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Charles Townes
Charles Townes

Townes Receives Annunzio Award
In October, the second annual $100,000 Frank Annunzio Award was presented by the Christopher Columbus Fellowship Foundation to Charles Hard Townes, inventor of the laser. Townes is a professor of physics at the University of California at Berkeley, Berkeley, CA. Townes, a fellow of the APS, received the APS Plyer Prize in 1997 and the Nobel Prize in Physics in 1964. The laser was developed out of his microwave work on molecules at Bell Telephone Labs in the early 1950s. He was trying to produce a wavelength shorter than a few millimeters in order to extend his spectroscopic studies. The concept on how to accomplish this came to him early one morning in 1951 while sitting on a park bench. Townes envisioned using radiation to stimulate a molecule or atom to give up energy, thus increasing the radiation intensity. This was the invention of the MASER, Microwave Amplification by Stimulated Emission of Radiation, which was the basic idea behind the LASER which uses light amplification.

The Frank Annunzio Award is presented to a living American whose innovative thinking has had a significant and beneficial impact on society. It is named for the Honorable Frank Annunzio who served as a Member of Congress from the State of Illinois for 28 years, and was the visionary behind the establishment of the Columbus Foundation. The Christopher Columbus Fellowship Foundation is an independent Federal government agency established by Congress to encourage and support research, study and labor designed to produce new discoveries in all fields of endeavor for the benefit of mankind.

DNP Establishes Junior Investigator Program
The APS Division of Nuclear Physics and the DOE have announced the initiation of an Outstanding Junior Investigator Program to support the development of individual research programs of outstanding scientists early in their careers. Grant applications for support are invited from tenure-track faculty currently involved in experimental or theoretical nuclear physics research falling within the full range of activities currently supported by the Division of Nuclear Physics and the DOE. The deadline is November 16, 1999. For complete information see the web page at the URL www.er.doe.gov/production/grants/fr99_25.cfm or contact Dr. Dennis G. Kovar, Division of Nuclear Physics, SC-23 (GTN), U.S. Department of Energy, 19901 Germantown Road, Germantown, Maryland 20874-1290. Telephone: (301) 903-3613, Fax: (301) 903-3833.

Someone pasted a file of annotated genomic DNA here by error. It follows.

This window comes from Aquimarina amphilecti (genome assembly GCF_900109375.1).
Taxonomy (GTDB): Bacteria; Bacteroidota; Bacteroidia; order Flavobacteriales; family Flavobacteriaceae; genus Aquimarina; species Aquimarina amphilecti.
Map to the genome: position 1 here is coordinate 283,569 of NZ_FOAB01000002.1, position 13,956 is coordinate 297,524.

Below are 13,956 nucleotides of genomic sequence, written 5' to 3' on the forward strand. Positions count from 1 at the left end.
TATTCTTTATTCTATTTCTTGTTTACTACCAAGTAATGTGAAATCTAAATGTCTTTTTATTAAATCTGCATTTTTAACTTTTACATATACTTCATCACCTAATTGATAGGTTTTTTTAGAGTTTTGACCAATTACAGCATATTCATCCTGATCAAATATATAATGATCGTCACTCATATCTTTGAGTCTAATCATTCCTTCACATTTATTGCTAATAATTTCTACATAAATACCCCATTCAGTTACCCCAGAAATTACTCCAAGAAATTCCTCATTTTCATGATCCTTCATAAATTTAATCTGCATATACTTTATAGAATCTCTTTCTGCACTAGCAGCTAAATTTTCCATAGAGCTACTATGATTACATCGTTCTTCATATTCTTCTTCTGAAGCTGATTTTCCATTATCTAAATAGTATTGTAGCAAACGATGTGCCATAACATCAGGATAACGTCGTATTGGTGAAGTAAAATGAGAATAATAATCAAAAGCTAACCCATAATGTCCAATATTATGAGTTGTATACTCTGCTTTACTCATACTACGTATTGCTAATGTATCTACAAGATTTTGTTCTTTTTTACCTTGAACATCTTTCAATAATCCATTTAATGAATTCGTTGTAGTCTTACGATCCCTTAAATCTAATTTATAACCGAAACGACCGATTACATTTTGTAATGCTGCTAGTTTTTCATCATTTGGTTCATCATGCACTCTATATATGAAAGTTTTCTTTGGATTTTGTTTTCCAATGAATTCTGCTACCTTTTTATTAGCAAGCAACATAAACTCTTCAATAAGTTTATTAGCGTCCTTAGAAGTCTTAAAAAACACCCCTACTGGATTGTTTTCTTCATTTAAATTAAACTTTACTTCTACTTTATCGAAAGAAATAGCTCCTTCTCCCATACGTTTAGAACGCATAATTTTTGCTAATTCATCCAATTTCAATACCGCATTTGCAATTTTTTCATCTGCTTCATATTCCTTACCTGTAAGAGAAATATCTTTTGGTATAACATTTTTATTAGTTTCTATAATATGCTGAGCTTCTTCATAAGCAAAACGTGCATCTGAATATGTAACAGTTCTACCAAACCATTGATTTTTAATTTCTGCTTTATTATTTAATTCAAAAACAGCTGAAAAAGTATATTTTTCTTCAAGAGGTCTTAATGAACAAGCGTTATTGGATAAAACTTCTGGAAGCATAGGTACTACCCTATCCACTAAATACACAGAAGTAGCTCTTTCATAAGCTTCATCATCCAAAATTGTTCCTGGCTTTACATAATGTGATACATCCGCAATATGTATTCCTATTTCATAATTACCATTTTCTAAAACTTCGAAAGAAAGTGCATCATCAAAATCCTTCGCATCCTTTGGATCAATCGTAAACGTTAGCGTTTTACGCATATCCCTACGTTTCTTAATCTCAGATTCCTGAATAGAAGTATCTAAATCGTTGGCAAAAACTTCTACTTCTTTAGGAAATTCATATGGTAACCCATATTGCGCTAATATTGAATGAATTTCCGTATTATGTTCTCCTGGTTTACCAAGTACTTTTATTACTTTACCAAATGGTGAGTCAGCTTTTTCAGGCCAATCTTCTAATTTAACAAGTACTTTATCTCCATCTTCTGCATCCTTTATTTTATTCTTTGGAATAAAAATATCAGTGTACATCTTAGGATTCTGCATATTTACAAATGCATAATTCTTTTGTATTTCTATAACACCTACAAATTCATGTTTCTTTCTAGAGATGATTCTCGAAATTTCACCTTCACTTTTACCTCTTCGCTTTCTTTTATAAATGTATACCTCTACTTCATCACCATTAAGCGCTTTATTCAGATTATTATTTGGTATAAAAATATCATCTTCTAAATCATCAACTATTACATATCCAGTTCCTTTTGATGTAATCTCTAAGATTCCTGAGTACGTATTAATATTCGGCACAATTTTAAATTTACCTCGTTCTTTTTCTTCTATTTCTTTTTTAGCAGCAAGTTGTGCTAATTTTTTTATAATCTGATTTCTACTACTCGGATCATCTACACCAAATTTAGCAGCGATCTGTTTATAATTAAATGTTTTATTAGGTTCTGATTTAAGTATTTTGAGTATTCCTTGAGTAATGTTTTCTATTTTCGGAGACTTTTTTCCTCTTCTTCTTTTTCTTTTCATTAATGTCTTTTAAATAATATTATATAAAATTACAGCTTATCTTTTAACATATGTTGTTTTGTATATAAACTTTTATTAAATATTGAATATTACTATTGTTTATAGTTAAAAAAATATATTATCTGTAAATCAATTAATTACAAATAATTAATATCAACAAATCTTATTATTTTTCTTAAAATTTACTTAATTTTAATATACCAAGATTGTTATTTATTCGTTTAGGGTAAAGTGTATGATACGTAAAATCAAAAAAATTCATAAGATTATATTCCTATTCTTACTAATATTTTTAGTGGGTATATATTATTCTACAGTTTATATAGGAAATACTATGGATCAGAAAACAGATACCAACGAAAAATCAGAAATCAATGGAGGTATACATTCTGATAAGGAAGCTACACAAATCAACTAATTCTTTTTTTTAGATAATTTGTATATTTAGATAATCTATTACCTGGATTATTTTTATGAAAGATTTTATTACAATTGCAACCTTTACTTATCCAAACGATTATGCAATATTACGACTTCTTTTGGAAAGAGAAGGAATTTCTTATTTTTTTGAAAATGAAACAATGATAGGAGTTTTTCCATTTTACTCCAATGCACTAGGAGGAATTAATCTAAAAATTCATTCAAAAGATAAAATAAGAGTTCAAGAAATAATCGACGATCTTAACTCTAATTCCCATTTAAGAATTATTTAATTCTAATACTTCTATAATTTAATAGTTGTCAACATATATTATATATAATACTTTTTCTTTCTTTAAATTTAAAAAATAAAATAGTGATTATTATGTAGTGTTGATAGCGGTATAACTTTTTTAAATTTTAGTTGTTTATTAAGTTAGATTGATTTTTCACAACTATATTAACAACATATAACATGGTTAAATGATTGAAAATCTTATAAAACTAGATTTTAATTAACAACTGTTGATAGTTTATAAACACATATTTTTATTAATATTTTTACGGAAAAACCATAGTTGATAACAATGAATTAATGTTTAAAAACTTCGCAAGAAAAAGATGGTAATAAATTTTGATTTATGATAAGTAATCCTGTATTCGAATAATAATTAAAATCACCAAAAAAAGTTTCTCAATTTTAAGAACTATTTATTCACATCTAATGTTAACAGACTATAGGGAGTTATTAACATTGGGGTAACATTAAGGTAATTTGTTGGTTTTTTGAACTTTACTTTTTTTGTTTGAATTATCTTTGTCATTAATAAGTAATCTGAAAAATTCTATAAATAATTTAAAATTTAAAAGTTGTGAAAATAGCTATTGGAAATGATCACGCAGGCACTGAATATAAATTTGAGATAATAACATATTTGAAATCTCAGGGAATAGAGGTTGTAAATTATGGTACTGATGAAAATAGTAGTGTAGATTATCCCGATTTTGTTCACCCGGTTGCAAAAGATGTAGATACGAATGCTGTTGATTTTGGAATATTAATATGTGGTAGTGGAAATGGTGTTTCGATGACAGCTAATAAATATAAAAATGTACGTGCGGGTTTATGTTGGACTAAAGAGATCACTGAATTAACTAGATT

APS Division Gets Off Its "High" Horse
The APS Division of High Polymer Physics - the second-oldest division within the Society, having been established in 1944 - has voted to change its name to the APS Division of Polymer Physics (DPOLY). According to Andrew Lovinger (National Science Foundation), the division's councillor, the use of "High Polymer" in the division's name stemmed from the original German terminology for those new materials whose high molecular weight was responsible for their unique properties. [A low molecular weight polymer would have the properties of a liquid or a wax.] However, over the last few decades, the high molecular weight aspects of polymers have been taken for granted, and a new term, "oligomer," is used to describe low molecular weight polymers, making the modifier "high" redundant. Also, the terminology "led to the natural question of whether polymers have high physics and low physics, or variants thereof," says Lovinger. "A majority of the division members felt that a change of name would not only more accurately reflect the interests of the division, but would attract additional membership." The division members voted for the name change and the APS Council has approved it last May.

Physics In Popular Culture
Physics has been making cameo appearances in mass media culture during the APS Centennial year. In September, an episode of Jeopardy! included a category of questions on "A Century of Physics," which even mentioned the APS by name. And novelist Thomas Harris' new thriller, Hannibal - the sequel to his best-selling Silence of the Lambs, the film version of which won several Oscars in 1991 - contains a surprising reference of its own. On page 263 of the hardcover version, FBI agent Clarice Starling is attempting to track serial killer Hannibal "the cannibal" Lecter by cross-checking new subscriptions to various cultural journals Lecter has subscribed to in the past. The only one mentioned by name? The Physical Review.

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Editor: Barrett H. Ripin
Associate Editor: Jennifer Ouellette